Let’s just dive right in. How much must it suck to birth a porcupine?! Yeah, bet you never thought of that before.
Luckily, nature has addressed this issue. But for suspense, I’ll save the solution to this prickly problem for the end. First, let’s cover a little background knowledge about our splintery mammalian cousins.
Porcupines are big rodents, kind of like beavers. In fact, a porcupine’s front teeth are just like that of the beaver. They are found in North America, concentrated in Canada and Alaska. Their rumps are covered in quills that lay down towards the rear. When the porcupine becomes agitated and feels the need to defend itself, it bows its back up like a cat. Its quills raise up in a primed a ready position.
Quills are modified hairs that are reinforced with lots of stiff keratin. They can grow in clusters or can be evenly spaced out, depending on the species. Quills are embedded in the muscles directly beneath the skin. Since the quills are akin to hair, they can fall out as part of a natural replacement cycle, or they can be pulled out by force. These lethal weapons conjure images of blood and strike fear in the hearts of people, making the porcupine one of the most misunderstood animals around.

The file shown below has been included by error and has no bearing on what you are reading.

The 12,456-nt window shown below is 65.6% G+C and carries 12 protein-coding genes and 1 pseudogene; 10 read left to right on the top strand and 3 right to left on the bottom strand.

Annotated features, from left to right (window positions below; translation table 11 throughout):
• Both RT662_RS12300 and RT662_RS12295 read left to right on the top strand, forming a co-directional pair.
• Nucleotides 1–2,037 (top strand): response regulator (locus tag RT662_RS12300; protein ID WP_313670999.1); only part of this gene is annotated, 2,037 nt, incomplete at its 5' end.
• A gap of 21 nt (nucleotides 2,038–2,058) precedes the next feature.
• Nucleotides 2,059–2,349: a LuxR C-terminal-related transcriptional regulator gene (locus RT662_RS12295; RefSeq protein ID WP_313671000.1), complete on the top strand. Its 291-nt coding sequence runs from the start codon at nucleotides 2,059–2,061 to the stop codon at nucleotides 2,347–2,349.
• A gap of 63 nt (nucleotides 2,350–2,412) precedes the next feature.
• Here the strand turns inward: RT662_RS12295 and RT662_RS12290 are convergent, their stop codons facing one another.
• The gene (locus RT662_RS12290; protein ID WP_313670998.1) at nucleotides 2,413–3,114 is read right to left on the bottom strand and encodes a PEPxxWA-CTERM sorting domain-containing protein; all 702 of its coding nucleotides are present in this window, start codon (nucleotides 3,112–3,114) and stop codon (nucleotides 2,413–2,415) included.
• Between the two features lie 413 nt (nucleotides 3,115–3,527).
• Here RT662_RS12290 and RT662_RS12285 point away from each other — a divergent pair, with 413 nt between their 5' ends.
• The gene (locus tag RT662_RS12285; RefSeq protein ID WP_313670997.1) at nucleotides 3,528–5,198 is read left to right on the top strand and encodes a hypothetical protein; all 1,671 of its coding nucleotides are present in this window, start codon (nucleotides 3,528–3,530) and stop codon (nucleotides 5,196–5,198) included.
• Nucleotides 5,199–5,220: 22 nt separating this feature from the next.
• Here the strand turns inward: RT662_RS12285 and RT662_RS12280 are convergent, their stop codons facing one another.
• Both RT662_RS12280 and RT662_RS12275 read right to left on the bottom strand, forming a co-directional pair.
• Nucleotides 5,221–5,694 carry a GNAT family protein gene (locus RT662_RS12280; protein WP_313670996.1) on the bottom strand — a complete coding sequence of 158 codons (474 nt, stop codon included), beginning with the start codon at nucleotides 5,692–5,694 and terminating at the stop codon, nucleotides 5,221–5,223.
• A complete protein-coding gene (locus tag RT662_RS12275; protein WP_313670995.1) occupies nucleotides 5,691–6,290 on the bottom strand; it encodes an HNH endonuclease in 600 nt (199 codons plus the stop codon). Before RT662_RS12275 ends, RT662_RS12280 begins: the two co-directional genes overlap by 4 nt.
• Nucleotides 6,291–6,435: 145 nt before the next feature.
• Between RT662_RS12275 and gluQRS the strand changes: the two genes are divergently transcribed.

Being attacked by a porcupine and ending up with painful quills sticking out of your flesh is a highly improbable event. Porcupines are slow and lumbering creatures. Moreover, they cannot shoot out their quills. If an animal sees a porcupine as prey and throws its own body upon it in an attack, quills will become lodged in it. But a porcupine has no ability to shoot out its quills like Spiderman does spider webs. When you combine this revelation with the fact that porcupines cannot chase you down, the only thing you have to worry about is accidently stumbling upon a porcupine. And if that happens, well, it’s just in the cards.